Select members of the American Gastroenterological Association (AGA) Institute have rapidly developed new recommendations on how to implement severe acute respiratory syndrome coronavirus 2 (SARS-CoV-2) testing prior to endoscopy based on prevalence of asymptomatic SARS-CoV-2 infection. The guideline was published in Gastroenterology.

Because of the urgency associated with the coronavirus disease 2019 (COVID-19) pandemic and the need for recommendations for care of patients who require an endoscopy, the AGA Institute performed a rapid review of available data on diagnostic performance of tests for SARS-CoV-2 infection in the United States. The guideline was also developed based on responses to a survey of gastroenterologists.

The survey portion of the review was administered to practicing gastroenterologists/endoscopists to assess their risk aversion threshold, or their threshold for accepting risks associated with SARS-CoV-2 testing prior to endoscopy. In this survey, respondents were presented with a clinical scenario of an asymptomatic patient who tests negative for SARS-CoV-2 within 72 hours before their scheduled endoscopy procedure.

According to 74 responses to the survey, approximately 37.8% of gastroenterologists/endoscopists said they were willing to accept a risk of 1/40,000, suggesting that these clinicians are overwhelmingly not willing to open their centers unless N95 masks are available for both negative and positive COVID-19 cases. Around one-quarter of respondents (25.7%) said they were willing to accept a risk of 1/1000, suggesting they were willing to open their centers and rely on surgical masks regardless of infection testing. Approximately 36.5% of respondents said they were willing to accept risks between 1/2500 to 1/10,000.

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Based on available evidence, the guideline committee from the AGA Institute first made recommendations for endoscopy centers with intermediate prevalence of asymptomatic SARS-CoV-2 infection (0.5-2%). For these centers, the AGA recommends implementing a pre-testing strategy, as it would likely exert a minimal burden on patients. The use of surgical masks is recommended for endoscopists and staff for patients who test negative and who are undergoing upper and lower endoscopies. In addition, the AGA recommends N95/N99 respiratory or powered air purifying respirators (PAPRs) for clinicians and staff unwilling to accept the possible small infection risk from false negatives.

Among centers with low prevalence (<0.5%) of asymptomatic SARS-CoV-2 infection, the AGA made a conditional recommendation against using a pre-testing strategy. Based on very low certainty evidence, a pre-testing strategy in centers with low prevalence may not inform clinicians in regard to triage, primarily because of the high number of false positives.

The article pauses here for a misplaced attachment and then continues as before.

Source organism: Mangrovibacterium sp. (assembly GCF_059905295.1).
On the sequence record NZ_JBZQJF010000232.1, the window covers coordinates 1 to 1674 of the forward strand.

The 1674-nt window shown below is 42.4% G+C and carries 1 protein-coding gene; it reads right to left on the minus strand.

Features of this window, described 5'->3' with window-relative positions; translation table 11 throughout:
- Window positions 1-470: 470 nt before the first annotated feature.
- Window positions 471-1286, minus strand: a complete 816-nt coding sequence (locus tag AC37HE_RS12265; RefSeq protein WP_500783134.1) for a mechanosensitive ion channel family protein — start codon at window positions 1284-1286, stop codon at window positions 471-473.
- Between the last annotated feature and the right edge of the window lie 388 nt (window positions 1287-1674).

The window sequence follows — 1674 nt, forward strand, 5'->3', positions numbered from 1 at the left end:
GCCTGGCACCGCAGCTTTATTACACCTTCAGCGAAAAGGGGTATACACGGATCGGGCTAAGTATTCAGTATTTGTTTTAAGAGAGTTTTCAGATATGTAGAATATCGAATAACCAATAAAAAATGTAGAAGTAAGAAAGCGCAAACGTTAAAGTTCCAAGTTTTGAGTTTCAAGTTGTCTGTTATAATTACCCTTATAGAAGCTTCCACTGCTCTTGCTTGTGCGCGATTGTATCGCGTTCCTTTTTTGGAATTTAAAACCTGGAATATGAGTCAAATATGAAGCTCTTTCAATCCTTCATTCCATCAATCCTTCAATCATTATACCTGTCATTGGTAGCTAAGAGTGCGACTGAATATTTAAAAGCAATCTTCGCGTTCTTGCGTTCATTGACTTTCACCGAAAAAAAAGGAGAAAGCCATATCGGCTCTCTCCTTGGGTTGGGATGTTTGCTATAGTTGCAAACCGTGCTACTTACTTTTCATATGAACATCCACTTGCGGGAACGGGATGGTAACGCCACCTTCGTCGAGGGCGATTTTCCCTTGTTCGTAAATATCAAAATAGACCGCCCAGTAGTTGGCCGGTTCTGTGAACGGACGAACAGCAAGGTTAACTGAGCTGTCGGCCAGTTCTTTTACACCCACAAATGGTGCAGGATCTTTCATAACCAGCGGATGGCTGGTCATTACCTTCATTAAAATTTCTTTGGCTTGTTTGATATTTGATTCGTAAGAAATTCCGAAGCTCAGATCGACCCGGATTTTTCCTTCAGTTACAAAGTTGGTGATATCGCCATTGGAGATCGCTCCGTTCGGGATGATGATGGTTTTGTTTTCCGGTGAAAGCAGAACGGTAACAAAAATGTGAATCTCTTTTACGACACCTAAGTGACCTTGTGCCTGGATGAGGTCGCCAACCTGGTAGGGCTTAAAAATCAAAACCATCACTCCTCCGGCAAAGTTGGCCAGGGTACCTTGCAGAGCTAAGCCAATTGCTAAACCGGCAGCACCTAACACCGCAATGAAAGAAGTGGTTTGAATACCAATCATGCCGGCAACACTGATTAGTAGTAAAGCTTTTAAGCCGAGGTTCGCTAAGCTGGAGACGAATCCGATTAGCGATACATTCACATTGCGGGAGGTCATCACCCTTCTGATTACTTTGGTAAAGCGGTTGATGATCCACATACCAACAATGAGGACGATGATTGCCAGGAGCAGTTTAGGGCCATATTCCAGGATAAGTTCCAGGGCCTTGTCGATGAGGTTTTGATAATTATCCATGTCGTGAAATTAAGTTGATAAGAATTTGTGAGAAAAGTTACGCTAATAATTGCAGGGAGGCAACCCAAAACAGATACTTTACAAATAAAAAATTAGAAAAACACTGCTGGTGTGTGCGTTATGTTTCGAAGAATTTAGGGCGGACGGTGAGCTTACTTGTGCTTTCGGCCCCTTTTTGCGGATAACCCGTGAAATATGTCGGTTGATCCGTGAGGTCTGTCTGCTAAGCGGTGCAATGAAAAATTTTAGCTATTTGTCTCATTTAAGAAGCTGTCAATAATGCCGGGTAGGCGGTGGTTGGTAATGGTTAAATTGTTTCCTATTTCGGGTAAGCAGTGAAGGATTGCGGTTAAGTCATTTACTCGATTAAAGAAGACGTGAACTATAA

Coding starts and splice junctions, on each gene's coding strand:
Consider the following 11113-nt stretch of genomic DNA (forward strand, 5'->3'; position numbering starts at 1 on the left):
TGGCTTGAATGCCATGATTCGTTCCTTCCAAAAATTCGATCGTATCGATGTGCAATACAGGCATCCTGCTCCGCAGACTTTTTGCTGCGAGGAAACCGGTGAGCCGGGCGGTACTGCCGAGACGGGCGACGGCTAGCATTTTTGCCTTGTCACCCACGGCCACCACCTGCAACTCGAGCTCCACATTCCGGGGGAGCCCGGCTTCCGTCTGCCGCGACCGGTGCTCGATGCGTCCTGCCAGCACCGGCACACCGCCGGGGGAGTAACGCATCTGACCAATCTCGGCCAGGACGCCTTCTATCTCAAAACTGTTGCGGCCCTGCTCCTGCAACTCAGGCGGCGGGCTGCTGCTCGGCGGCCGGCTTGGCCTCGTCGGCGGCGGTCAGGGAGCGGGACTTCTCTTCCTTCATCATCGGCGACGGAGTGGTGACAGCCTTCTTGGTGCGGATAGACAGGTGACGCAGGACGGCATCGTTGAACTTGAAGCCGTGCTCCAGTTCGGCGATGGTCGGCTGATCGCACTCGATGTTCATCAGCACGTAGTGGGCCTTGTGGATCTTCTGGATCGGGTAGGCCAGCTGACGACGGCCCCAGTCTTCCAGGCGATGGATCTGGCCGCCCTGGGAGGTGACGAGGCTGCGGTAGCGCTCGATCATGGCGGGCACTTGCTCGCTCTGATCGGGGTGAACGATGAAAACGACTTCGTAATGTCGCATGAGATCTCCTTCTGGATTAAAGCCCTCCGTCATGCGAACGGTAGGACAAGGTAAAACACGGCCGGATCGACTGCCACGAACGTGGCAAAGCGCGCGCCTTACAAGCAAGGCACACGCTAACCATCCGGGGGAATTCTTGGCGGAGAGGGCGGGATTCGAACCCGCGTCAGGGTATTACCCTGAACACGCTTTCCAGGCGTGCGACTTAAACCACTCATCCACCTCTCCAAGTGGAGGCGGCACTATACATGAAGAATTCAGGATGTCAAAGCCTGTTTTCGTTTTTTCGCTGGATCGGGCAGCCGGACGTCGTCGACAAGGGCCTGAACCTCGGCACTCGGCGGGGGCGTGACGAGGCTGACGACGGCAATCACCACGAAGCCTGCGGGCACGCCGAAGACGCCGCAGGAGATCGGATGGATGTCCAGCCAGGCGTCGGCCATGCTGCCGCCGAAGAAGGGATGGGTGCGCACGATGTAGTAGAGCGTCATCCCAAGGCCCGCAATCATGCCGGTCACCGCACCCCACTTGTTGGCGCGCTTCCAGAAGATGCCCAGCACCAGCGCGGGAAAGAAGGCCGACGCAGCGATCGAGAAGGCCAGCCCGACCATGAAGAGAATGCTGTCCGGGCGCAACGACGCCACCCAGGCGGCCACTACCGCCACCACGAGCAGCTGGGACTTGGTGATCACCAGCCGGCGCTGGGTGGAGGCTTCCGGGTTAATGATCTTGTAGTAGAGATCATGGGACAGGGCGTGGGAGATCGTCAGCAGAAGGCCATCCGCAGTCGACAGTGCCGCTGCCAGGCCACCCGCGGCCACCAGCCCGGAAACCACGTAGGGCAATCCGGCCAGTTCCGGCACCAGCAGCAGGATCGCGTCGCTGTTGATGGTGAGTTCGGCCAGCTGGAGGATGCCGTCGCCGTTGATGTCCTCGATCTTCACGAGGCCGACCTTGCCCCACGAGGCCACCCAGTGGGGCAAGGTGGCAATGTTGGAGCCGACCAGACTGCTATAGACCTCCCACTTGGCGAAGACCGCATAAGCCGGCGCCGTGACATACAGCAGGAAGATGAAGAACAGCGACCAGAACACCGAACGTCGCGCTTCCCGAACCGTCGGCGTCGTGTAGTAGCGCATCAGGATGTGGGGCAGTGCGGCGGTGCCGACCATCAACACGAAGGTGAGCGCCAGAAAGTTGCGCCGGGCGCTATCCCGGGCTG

Additionally, a pre-testing strategy may be more burdensome in low-prevalence settings, both for the center as well as for the patient, many of whom will need to cancel their procedure and self-quarantine for 14 days if they receive a false positive for SARS-CoV-2. Gastroenterologists in these settings may use N95/N99 respiratory or PAPRs if personal protective equipment (PPE) is available. Surgical masks are also suggested for clinicians and staff with a low risk aversion threshold.

For endoscopy centers located in high prevalence areas (>2%), the guideline members from the AGA Institute also recommend against implementing a pre-testing strategy. This is because a pre-testing strategy may not inform clinicians about decisions regarding PPE use because there are likely a substantial number of false negatives. For all upper and lower endoscopies in high-prevalence settings, the guideline recommends the use of N95/N99 respirators or PAPRs, if available. The guideline authors suggest that the resumption of outpatient endoscopy in centers in COVID-19 hotspots may depend on the availability of PPE.

The AGA Institute made a strong recommendation against serologic testing as a pre-testing strategy for all endoscopic centers. This recommendation is based on the fact that serology testing seeks to identify the presence of antibodies and detects past infection, which does not play an important role in the diagnosis of SARS-CoV-2 infection in asymptomatic patients scheduled to undergo an endoscopy. The guideline authors also wrote that there is lacking evidence as to whether seroconversion can be supported for return to work or to inform hospital staffing policies.

A primary limitation of the guideline was the lack of a robust resource of data about the prevalence of asymptomatic individuals among endoscopy centers. Additionally, only small clinical studies were available to help the investigators estimate prevalence rates.

In their summary, the guideline authors wrote that if an endoscopy does implement a pre-testing strategy, these centers should “consider the logistics of testing (for patients and endoscopy centers), the informative value of the test, and downstream consequences with respect to triaging of patients, ensuring safety with endoscopy, and PPE use.”

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Sultan S, Siddique SM, Altayar O, et al. AGA Institute rapid review and recommendations on the role of pre-procedure SARS-CoV2 testing and endoscopy [published online July 28, 2020]. Gastroenterology. doi: 10.1053/j.gastro.2020.07.043